University of Oulu

Lopez AJ, Andreadaki M, Vahokoski J, Deligianni E, Calder LJ, Camerini S, et al. (2023) Structure and function of Plasmodium actin II in the parasite mosquito stages. PLoS Pathog 19(3): e1011174.

Structure and function of Plasmodium actin II in the parasite mosquito stages

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Author: Lopez, Andrea J.1; Andreadaki, Maria2; Vahokoski, Juha1;
Organizations: 1Department of Biomedicine, University of Bergen, Bergen, Norway
2Institute of Molecular Biology and Biotechnology, Foundation for Research and Technology-Hellas, Heraklion, Greece
3Structural Biology of Cells and Viruses Laboratory, Francis Crick Institute, London, United Kingdom
4Istituto Superiore di Sanità, Roma, Italy
5Faculty of Biochemistry and Molecular Medicine, University of Oulu, Oulu, Finland
Format: article
Version: published version
Access: open
Online Access: PDF Full Text (PDF, 5.1 MB)
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Language: English
Published: Public Library of Science, 2023
Publish Date: 2023-09-11


Actins are filament-forming, highly-conserved proteins in eukaryotes. They are involved in essential processes in the cytoplasm and also have nuclear functions. Malaria parasites (Plasmodium spp.) have two actin isoforms that differ from each other and from canonical actins in structure and filament-forming properties. Actin I has an essential role in motility and is fairly well characterized. The structure and function of actin II are not as well understood, but mutational analyses have revealed two essential functions in male gametogenesis and in the oocyst. Here, we present expression analysis, high-resolution filament structures, and biochemical characterization of Plasmodium actin II. We confirm expression in male gametocytes and zygotes and show that actin II is associated with the nucleus in both stages in filament-like structures. Unlike actin I, actin II readily forms long filaments in vitro, and near-atomic structures in the presence or absence of jasplakinolide reveal very similar structures. Small but significant differences compared to other actins in the openness and twist, the active site, the D-loop, and the plug region contribute to filament stability. The function of actin II was investigated through mutational analysis, suggesting that long and stable filaments are necessary for male gametogenesis, while a second function in the oocyst stage also requires fine-tuned regulation by methylation of histidine 73. Actin II polymerizes via the classical nucleation-elongation mechanism and has a critical concentration of ~0.1 μM at the steady-state, like actin I and canonical actins. Similarly to actin I, dimers are a stable form of actin II at equilibrium.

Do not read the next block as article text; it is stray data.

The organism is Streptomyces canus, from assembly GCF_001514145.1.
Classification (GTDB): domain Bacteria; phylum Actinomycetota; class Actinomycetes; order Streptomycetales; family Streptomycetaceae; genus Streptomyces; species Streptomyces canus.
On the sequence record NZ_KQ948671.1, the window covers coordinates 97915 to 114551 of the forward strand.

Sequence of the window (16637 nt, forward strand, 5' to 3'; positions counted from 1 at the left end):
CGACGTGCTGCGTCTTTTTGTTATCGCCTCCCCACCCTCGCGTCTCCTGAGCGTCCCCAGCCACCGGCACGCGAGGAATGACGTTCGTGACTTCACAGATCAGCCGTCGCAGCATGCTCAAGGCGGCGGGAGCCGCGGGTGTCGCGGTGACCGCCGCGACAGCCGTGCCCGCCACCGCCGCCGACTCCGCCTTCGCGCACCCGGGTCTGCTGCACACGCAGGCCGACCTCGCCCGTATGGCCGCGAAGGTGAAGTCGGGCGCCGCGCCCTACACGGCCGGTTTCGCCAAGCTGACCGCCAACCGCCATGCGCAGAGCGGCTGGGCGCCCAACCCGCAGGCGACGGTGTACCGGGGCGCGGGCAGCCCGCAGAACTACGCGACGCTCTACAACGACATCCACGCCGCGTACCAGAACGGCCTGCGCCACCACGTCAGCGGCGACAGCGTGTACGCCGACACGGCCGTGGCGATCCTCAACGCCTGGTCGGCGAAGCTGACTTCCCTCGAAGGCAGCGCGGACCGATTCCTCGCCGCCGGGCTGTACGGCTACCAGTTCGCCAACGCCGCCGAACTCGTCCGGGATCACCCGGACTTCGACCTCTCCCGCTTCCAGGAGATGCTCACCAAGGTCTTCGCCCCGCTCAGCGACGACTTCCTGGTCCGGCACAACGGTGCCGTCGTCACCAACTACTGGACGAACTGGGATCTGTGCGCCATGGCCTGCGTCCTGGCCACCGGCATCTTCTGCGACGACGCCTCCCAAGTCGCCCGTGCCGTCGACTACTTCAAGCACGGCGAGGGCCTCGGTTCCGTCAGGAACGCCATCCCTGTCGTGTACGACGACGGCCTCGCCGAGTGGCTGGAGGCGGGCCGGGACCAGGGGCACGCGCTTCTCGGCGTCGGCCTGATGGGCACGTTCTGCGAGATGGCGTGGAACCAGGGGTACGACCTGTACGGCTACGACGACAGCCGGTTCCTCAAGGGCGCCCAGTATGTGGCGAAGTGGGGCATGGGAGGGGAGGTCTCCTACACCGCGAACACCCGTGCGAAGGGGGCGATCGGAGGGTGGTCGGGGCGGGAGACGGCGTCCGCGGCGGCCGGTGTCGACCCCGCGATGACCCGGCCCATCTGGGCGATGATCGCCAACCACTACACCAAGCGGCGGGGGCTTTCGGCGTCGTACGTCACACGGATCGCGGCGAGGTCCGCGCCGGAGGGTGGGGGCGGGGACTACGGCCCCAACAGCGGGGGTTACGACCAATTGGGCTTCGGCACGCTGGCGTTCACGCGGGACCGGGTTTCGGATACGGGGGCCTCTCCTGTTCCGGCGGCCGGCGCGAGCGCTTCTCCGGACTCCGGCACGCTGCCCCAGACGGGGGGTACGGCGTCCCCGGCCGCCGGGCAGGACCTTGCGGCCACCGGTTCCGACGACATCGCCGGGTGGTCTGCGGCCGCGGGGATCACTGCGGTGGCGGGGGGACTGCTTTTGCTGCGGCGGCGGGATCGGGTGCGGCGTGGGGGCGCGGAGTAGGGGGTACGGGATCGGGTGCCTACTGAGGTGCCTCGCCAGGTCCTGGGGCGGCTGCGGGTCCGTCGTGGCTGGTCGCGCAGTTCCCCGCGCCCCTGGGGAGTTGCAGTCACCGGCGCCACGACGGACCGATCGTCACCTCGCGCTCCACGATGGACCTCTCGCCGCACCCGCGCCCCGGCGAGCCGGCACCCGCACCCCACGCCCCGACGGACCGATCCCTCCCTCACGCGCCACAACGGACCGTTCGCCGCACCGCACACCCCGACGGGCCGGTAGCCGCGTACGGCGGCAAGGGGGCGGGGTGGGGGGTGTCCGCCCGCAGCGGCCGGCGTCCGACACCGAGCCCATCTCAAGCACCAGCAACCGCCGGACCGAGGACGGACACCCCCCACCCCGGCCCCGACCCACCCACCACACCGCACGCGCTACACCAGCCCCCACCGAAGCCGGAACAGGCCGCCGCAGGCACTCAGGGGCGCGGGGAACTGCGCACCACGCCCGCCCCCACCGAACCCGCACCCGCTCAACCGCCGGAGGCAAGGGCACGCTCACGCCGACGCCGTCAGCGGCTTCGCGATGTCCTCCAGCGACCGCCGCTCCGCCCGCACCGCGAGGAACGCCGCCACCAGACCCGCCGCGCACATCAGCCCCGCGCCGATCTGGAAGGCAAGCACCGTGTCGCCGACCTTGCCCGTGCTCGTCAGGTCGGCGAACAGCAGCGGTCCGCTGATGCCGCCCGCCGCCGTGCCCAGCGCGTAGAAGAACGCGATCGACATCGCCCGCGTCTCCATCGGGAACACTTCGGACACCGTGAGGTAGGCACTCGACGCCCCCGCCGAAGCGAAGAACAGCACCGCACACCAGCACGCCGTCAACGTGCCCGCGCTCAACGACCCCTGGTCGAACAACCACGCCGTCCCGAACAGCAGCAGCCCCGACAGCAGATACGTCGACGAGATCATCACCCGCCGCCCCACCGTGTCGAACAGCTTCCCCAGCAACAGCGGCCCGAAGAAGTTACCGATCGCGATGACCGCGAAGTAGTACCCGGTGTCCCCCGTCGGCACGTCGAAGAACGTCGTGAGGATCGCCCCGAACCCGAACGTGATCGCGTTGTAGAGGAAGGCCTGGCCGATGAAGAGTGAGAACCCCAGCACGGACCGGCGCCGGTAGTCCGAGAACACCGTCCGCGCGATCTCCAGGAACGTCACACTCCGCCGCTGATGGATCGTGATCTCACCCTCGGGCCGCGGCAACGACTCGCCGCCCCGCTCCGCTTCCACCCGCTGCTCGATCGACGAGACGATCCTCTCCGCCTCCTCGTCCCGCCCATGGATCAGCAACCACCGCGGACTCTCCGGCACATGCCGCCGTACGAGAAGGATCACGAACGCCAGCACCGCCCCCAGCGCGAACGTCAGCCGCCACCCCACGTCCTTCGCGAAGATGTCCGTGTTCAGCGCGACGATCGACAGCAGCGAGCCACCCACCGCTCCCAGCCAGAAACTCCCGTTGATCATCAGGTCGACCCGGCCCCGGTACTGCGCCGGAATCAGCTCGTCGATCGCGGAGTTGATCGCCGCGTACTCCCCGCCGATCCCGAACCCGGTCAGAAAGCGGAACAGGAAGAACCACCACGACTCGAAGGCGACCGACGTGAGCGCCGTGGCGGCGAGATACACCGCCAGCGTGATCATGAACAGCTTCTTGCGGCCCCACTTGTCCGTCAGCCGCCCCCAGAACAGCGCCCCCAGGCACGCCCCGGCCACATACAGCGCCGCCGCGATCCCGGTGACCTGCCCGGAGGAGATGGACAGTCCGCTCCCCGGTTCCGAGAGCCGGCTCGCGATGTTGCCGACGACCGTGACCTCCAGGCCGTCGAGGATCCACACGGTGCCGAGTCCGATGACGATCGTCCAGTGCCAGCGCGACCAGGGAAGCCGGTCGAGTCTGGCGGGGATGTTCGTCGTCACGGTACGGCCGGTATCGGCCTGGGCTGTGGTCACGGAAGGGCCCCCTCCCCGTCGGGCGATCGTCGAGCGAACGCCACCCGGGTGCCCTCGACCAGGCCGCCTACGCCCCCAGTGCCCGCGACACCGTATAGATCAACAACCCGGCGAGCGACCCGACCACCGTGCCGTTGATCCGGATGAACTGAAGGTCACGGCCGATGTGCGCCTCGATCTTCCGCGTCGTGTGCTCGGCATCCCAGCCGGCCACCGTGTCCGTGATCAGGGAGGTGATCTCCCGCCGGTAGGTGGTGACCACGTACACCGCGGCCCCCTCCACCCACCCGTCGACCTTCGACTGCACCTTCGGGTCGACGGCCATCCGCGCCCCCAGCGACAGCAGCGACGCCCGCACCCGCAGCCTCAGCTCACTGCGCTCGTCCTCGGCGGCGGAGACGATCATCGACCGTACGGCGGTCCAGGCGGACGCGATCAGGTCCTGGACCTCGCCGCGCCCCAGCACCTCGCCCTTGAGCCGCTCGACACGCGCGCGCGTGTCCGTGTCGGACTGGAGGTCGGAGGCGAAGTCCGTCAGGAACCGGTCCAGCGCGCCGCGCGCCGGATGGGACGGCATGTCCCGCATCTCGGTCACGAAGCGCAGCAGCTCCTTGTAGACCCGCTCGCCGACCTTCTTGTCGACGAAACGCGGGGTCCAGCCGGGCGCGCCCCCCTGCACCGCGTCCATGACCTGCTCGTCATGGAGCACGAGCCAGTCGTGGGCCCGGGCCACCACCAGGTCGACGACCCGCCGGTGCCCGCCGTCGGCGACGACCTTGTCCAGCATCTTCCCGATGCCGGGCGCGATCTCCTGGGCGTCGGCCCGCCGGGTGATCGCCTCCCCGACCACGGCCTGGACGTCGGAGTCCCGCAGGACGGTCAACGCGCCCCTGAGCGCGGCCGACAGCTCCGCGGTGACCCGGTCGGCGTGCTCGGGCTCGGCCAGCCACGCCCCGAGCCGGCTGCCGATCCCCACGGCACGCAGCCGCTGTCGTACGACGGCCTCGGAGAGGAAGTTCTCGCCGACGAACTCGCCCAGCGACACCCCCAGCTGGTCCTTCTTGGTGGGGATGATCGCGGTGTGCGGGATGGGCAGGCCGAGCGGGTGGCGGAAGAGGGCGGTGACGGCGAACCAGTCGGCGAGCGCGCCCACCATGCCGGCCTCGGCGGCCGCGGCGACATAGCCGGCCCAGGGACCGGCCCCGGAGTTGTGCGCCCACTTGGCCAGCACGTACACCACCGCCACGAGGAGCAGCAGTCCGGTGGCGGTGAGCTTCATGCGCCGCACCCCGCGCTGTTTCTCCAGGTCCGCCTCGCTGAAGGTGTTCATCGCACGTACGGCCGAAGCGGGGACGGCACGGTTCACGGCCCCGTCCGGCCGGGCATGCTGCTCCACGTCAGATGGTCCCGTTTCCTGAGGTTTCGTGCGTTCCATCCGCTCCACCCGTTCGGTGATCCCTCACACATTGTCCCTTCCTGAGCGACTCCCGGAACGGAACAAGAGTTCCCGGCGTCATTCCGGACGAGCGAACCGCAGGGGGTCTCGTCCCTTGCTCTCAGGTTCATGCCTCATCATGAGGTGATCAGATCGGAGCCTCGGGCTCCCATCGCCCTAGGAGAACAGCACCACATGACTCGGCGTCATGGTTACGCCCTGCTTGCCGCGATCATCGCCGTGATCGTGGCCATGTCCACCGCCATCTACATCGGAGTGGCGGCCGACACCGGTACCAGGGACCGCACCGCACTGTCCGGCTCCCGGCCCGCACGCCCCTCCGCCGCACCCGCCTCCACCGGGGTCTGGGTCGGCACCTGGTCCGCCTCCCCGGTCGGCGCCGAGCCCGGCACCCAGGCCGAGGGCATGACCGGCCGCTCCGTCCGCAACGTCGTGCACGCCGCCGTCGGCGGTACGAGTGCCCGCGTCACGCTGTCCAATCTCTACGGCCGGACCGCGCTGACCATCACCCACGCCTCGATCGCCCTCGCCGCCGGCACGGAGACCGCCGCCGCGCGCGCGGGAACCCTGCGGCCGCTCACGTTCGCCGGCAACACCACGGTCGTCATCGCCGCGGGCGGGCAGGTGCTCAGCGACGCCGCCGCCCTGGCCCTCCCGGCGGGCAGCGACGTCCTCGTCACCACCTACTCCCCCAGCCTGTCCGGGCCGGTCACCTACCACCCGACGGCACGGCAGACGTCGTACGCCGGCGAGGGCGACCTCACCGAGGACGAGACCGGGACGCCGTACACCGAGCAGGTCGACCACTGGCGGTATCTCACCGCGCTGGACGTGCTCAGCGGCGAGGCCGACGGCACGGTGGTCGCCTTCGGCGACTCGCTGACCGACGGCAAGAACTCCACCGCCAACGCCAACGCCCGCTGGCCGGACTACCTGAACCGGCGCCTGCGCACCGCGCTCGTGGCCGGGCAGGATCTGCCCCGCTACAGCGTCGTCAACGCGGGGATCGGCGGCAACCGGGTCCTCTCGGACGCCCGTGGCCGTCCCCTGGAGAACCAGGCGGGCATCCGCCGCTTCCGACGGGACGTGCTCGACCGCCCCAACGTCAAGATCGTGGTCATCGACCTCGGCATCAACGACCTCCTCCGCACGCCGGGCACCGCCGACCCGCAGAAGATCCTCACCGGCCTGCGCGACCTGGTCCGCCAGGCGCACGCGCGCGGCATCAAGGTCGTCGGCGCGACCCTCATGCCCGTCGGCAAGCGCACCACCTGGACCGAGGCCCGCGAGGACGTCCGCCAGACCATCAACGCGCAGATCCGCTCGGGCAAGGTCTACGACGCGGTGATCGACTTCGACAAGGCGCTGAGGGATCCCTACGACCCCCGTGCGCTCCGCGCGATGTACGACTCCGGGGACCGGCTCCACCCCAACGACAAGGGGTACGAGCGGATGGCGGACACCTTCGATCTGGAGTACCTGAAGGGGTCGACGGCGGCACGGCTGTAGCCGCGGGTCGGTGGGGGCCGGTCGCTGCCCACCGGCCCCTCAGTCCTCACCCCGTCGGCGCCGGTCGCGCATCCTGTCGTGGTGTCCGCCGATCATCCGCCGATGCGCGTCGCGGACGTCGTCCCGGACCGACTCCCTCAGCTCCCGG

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Series: PLoS pathogens
ISSN: 1553-7366
ISSN-E: 1553-7374
ISSN-L: 1553-7366
Volume: 19
Issue: 3
Article number: e1011174
DOI: 10.1371/journal.ppat.1011174
Type of Publication: A1 Journal article – refereed
Field of Science: 1182 Biochemistry, cell and molecular biology
Funding: This study was funded by grants from the Academy of Finland (310917 to IK), the Norwegian Research Council (262476 to IK), Sigrid Jusélius Foundation (to IK), Emil Aaltonen Foundation (to IK), Jane and Aatos Erkko Foundation (to IK), Fondation Sante, Greece (to ISK), State Scholarship Foundation IKY, Greece (MIS:5001552 to MA). PBR was supported by the Francis Crick Institute, which receives its core funding from Cancer Research UK (CC2106; PBR), the UK Medical Research Council (CC2106; PBR), and the Wellcome Trust (CC2106; PBR). The funders had no role in the study design, data collection and analysis, decision to publish, or preparation of the manuscript.
Academy of Finland Grant Number: 310917
Detailed Information: 310917 (Academy of Finland Funding decision)
Copyright information: © 2023 Lopez et al. This is an open access article distributed under the terms of the Creative Commons Attribution License, which permits unrestricted use, distribution, and reproduction in any medium, provided the original author and source are credited.